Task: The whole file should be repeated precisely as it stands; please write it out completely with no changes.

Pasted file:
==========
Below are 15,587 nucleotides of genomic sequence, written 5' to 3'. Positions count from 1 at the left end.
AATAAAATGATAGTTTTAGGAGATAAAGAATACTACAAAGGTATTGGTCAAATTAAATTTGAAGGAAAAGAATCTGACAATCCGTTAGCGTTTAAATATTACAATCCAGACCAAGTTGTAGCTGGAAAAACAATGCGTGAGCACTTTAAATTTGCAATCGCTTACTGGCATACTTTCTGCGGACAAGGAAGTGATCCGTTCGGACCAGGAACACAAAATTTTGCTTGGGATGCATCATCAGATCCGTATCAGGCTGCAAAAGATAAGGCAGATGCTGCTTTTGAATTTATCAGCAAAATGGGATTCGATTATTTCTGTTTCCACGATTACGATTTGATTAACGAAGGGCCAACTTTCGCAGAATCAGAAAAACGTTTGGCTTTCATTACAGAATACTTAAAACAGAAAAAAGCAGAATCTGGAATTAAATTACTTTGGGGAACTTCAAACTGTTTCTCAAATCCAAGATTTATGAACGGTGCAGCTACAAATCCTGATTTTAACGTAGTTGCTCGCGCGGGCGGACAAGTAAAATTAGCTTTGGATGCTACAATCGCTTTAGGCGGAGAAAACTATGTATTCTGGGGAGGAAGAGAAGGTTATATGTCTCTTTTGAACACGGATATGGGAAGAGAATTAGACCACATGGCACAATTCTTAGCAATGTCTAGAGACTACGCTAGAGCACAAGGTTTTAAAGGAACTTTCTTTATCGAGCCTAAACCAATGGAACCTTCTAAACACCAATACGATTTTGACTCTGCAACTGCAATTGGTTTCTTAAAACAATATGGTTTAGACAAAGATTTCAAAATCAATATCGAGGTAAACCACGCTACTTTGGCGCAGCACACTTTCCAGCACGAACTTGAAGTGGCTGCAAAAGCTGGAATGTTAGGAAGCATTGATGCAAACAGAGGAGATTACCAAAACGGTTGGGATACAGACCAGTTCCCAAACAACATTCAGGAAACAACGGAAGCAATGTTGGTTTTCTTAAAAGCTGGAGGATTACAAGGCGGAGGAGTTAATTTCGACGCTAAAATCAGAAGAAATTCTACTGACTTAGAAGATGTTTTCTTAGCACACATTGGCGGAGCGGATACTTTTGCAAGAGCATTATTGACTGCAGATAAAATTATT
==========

Below are 15,587 nucleotides of genomic sequence, written 5' to 3'. Positions count from 1 at the left end.
AATAAAATGATAGTTTTAGGAGATAAAGAATACTACAAAGGTATTGGTCAAATTAAATTTGAAGGAAAAGAATCTGACAATCCGTTAGCGTTTAAATATTACAATCCAGACCAAGTTGTAGCTGGAAAAACAATGCGTGAGCACTTTAAATTTGCAATCGCTTACTGGCATACTTTCTGCGGACAAGGAAGTGATCCGTTCGGACCAGGAACACAAAATTTTGCTTGGGATGCATCATCAGATCCGTATCAGGCTGCAAAAGATAAGGCAGATGCTGCTTTTGAATTTATCAGCAAAATGGGATTCGATTATTTCTGTTTCCACGATTACGATTTGATTAACGAAGGGCCAACTTTCGCAGAATCAGAAAAACGTTTGGCTTTCATTACAGAATACTTAAAACAGAAAAAAGCAGAATCTGGAATTAAATTACTTTGGGGAACTTCAAACTGTTTCTCAAATCCAAGATTTATGAACGGTGCAGCTACAAATCCTGATTTTAACGTAGTTGCTCGCGCGGGCGGACAAGTAAAATTAGCTTTGGATGCTACAATCGCTTTAGGCGGAGAAAACTATGTATTCTGGGGAGGAAGAGAAGGTTATATGTCTCTTTTGAACACGGATATGGGAAGAGAATTAGACCACATGGCACAATTCTTAGCAATGTCTAGAGACTACGCTAGAGCACAAGGTTTTAAAGGAACTTTCTTTATCGAGCCTAAACCAATGGAACCTTCTAAACACCAATACGATTTTGACTCTGCAACTGCAATTGGTTTCTTAAAACAATATGGTTTAGACAAAGATTTCAAAATCAATATCGAGGTAAACCACGCTACTTTGGCGCAGCACACTTTCCAGCACGAACTTGAAGTGGCTGCAAAAGCTGGAATGTTAGGAAGCATTGATGCAAACAGAGGAGATTACCAAAACGGTTGGGATACAGACCAGTTCCCAAACAACATTCAGGAAACAACGGAAGCAATGTTGGTTTTCTTAAAAGCTGGAGGATTACAAGGCGGAGGAGTTAATTTCGACGCTAAAATCAGAAGAAATTCTACTGACTTAGAAGATGTTTTCTTAGCACACATTGGCGGAGCGGATACTTTTGCAAGAGCATTATTGACTGCAGATAAAATTATT